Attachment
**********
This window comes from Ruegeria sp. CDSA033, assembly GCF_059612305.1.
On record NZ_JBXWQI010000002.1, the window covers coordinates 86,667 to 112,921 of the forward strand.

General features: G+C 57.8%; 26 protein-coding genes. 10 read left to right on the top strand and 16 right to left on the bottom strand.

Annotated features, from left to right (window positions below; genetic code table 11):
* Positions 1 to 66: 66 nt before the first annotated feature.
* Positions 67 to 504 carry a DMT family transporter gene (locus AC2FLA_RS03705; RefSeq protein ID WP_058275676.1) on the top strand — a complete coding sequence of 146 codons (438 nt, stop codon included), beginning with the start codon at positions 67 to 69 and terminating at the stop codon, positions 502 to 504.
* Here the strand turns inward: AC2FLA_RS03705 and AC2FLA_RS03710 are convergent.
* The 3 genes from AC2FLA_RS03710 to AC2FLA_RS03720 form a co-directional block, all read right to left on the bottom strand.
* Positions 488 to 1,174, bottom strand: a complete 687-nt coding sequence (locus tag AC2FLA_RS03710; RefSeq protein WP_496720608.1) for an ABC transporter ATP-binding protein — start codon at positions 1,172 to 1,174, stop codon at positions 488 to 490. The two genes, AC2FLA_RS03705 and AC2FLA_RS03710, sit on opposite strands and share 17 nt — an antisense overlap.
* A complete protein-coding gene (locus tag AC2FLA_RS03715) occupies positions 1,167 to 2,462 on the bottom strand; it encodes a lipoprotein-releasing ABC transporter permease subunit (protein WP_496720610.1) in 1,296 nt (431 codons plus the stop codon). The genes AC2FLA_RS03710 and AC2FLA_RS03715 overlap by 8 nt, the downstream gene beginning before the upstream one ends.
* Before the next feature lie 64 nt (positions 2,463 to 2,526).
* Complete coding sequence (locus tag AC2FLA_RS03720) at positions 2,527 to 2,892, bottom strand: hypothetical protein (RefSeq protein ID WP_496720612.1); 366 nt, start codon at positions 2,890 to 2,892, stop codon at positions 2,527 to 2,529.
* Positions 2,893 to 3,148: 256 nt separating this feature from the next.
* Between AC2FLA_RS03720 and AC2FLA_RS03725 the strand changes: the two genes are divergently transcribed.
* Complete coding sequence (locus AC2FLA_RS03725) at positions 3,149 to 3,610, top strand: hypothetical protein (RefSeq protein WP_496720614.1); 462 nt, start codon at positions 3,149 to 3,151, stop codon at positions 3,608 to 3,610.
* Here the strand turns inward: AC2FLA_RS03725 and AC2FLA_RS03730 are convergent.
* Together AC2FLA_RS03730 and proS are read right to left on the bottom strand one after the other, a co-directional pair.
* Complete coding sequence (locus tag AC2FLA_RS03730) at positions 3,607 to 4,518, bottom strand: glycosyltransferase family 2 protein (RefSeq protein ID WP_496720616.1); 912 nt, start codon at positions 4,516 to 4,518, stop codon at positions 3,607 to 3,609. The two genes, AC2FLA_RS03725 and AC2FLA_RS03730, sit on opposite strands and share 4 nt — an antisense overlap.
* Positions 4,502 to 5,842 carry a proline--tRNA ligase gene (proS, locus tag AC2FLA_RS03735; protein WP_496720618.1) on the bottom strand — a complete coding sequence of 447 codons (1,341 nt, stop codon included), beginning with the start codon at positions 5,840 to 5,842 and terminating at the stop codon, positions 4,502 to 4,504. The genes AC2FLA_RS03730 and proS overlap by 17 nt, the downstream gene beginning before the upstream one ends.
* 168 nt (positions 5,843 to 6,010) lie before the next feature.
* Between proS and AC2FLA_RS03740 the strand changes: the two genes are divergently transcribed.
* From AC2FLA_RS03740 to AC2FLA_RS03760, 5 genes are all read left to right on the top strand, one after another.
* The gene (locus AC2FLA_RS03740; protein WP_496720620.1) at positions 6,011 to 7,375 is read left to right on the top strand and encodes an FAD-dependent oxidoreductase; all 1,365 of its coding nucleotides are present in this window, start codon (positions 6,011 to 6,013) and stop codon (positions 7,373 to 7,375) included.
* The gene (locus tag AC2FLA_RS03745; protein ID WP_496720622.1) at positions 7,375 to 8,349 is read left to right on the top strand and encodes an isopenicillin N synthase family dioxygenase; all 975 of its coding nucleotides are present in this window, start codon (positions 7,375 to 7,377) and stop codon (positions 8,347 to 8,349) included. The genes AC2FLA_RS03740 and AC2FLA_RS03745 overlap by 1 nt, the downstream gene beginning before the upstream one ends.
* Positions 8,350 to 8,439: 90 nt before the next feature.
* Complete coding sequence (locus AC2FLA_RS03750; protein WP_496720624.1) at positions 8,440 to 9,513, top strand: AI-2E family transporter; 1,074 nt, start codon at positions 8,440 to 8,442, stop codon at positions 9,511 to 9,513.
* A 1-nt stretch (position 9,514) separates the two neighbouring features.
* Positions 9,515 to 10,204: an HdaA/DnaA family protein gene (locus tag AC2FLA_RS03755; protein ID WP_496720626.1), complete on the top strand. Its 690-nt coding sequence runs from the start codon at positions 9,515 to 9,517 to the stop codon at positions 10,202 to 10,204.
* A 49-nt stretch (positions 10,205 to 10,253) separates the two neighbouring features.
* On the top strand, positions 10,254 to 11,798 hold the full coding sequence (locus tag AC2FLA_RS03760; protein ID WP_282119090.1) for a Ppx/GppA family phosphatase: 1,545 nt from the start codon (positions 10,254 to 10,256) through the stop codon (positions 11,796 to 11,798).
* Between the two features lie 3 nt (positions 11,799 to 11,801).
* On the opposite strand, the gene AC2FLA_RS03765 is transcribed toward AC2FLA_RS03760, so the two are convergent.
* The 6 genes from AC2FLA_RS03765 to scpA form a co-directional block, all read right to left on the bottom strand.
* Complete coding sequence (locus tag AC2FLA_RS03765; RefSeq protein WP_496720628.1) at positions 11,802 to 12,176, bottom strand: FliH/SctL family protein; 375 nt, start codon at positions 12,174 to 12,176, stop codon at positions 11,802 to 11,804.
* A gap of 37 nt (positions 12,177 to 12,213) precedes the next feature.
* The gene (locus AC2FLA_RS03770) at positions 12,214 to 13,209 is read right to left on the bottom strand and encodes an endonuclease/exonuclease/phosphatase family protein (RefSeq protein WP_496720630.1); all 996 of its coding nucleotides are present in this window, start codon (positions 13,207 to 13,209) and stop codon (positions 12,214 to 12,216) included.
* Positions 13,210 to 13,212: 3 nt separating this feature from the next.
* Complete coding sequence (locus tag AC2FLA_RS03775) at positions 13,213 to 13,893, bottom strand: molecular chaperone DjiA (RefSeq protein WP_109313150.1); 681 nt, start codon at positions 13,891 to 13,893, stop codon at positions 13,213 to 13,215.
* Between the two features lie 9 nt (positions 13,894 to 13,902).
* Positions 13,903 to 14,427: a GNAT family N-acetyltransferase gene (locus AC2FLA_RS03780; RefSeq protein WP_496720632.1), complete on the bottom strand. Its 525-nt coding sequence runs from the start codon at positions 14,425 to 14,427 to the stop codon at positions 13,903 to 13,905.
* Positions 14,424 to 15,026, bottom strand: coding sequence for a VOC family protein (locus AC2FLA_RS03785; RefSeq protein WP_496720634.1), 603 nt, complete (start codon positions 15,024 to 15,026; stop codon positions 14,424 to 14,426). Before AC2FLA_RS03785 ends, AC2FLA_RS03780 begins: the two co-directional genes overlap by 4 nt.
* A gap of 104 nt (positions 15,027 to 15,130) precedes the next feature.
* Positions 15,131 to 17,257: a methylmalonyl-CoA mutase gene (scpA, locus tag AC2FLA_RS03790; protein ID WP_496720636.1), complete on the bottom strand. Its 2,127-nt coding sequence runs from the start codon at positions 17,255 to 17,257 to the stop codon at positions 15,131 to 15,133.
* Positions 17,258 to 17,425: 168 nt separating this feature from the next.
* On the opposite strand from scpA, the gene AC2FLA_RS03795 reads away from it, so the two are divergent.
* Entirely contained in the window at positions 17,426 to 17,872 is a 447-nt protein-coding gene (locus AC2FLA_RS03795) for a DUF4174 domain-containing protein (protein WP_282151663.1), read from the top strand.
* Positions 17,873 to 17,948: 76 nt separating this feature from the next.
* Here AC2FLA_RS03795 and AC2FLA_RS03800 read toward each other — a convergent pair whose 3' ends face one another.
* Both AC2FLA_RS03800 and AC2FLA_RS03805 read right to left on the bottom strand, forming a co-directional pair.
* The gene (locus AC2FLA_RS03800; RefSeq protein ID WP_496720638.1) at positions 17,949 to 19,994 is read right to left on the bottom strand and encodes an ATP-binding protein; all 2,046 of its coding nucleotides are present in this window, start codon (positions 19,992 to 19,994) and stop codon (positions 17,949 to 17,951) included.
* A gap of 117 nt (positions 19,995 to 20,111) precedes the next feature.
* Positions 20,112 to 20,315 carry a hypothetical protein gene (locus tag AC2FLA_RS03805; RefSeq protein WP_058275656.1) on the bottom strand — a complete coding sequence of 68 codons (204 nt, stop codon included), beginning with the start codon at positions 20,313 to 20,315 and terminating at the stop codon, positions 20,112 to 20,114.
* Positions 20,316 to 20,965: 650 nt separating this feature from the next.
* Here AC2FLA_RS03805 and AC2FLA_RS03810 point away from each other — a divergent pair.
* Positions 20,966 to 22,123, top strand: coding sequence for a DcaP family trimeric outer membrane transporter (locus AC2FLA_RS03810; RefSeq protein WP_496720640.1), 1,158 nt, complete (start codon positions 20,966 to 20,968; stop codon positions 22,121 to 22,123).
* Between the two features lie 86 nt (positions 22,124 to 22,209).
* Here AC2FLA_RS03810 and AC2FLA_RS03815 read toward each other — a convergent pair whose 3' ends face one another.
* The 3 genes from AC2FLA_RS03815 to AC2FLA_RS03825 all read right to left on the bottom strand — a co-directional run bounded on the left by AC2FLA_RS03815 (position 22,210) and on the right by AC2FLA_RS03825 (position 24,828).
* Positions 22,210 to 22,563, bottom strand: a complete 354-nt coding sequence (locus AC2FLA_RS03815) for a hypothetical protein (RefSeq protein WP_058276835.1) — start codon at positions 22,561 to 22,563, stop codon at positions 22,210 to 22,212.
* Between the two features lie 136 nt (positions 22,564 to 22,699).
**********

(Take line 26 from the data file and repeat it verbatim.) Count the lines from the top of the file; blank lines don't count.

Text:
* Complete coding sequence (locus AC2FLA_RS03750; protein WP_496720624.1) at positions 8,440 to 9,513, top strand: AI-2E family transporter; 1,074 nt, start codon at positions 8,440 to 8,442, stop codon at positions 9,511 to 9,513.